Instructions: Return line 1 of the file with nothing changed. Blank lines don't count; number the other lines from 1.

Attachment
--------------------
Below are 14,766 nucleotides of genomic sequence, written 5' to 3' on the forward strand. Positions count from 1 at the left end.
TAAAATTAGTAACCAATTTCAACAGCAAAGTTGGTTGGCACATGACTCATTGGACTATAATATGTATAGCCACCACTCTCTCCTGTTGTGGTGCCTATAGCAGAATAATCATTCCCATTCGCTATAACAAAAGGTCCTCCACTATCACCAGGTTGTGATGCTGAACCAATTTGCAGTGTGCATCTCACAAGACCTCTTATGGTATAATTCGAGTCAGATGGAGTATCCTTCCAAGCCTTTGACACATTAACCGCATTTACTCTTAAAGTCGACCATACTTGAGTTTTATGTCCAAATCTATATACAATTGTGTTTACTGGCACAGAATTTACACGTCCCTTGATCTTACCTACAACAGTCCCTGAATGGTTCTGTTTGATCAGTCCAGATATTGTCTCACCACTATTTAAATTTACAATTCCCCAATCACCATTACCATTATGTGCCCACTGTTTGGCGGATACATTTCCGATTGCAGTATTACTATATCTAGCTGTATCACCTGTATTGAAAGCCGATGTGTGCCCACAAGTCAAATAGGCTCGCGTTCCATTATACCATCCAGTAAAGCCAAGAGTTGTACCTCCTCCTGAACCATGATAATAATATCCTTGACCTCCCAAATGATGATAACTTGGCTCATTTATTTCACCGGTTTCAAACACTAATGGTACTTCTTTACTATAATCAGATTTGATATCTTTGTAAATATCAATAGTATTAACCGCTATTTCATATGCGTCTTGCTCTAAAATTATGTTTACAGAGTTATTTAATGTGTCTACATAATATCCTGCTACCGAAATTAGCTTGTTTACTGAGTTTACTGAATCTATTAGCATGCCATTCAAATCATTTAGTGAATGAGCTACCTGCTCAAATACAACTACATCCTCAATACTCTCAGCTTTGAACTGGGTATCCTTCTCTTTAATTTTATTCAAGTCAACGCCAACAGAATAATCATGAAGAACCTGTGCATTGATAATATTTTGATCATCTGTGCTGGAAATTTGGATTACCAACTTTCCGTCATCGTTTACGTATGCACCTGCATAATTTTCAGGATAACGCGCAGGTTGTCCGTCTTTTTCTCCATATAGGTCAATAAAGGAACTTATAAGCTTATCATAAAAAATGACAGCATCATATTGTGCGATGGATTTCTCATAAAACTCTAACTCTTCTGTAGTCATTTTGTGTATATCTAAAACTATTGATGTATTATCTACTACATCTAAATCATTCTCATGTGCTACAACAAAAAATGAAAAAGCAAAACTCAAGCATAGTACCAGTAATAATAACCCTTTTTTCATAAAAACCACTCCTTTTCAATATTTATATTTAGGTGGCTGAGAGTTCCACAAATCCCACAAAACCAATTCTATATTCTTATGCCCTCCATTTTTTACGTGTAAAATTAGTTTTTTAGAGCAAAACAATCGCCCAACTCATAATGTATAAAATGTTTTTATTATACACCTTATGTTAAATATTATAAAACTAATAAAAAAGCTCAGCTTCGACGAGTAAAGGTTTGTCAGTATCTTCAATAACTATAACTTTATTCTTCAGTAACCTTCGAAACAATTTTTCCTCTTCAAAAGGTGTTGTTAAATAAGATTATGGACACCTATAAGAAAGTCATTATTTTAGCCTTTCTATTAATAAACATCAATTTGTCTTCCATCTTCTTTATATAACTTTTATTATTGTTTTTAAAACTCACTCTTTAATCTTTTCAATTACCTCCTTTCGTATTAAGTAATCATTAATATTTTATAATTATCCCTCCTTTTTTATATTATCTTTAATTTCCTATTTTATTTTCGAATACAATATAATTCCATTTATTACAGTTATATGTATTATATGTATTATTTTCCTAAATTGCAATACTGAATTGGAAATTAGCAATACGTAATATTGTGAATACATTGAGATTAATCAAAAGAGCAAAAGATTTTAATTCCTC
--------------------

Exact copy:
Below are 14,766 nucleotides of genomic sequence, written 5' to 3' on the forward strand. Positions count from 1 at the left end.